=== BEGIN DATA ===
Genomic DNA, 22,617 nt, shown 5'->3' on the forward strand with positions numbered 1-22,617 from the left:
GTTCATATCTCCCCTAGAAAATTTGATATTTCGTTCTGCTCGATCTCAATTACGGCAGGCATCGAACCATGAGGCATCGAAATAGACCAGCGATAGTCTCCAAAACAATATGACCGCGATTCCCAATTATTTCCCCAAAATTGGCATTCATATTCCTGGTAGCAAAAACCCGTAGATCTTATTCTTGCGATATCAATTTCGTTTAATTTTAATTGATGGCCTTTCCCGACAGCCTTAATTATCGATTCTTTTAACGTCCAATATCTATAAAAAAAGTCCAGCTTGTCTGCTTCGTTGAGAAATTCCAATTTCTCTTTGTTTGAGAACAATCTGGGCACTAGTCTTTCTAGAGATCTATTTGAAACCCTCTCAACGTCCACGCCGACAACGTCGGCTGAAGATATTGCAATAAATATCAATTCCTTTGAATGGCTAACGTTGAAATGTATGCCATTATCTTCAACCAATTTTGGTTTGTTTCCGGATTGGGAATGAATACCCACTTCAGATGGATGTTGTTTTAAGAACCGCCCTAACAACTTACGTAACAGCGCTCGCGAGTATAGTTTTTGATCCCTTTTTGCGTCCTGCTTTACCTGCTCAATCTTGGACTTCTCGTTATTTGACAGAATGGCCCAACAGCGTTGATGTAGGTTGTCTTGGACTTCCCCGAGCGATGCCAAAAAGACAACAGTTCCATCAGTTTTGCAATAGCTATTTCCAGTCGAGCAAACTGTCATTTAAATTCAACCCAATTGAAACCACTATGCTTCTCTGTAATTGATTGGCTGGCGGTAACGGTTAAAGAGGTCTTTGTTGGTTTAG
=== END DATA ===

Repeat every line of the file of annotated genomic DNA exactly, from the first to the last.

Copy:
Genomic DNA, 22,617 nt, shown 5'->3' on the forward strand with positions numbered 1-22,617 from the left:
GTTCATATCTCCCCTAGAAAATTTGATATTTCGTTCTGCTCGATCTCAATTACGGCAGGCATCGAACCATGAGGCATCGAAATAGACCAGCGATAGTCTCCAAAACAATATGACCGCGATTCCCAATTATTTCCCCAAAATTGGCATTCATATTCCTGGTAGCAAAAACCCGTAGATCTTATTCTTGCGATATCAATTTCGTTTAATTTTAATTGATGGCCTTTCCCGACAGCCTTAATTATCGATTCTTTTAACGTCCAATATCTATAAAAAAAGTCCAGCTTGTCTGCTTCGTTGAGAAATTCCAATTTCTCTTTGTTTGAGAACAATCTGGGCACTAGTCTTTCTAGAGATCTATTTGAAACCCTCTCAACGTCCACGCCGACAACGTCGGCTGAAGATATTGCAATAAATATCAATTCCTTTGAATGGCTAACGTTGAAATGTATGCCATTATCTTCAACCAATTTTGGTTTGTTTCCGGATTGGGAATGAATACCCACTTCAGATGGATGTTGTTTTAAGAACCGCCCTAACAACTTACGTAACAGCGCTCGCGAGTATAGTTTTTGATCCCTTTTTGCGTCCTGCTTTACCTGCTCAATCTTGGACTTCTCGTTATTTGACAGAATGGCCCAACAGCGTTGATGTAGGTTGTCTTGGACTTCCCCGAGCGATGCCAAAAAGACAACAGTTCCATCAGTTTTGCAATAGCTATTTCCAGTCGAGCAAACTGTCATTTAAATTCAACCCAATTGAAACCACTATGCTTCTCTGTAATTGATTGGCTGGCGGTAACGGTTAAAGAGGTCTTTGTTGGTTTAG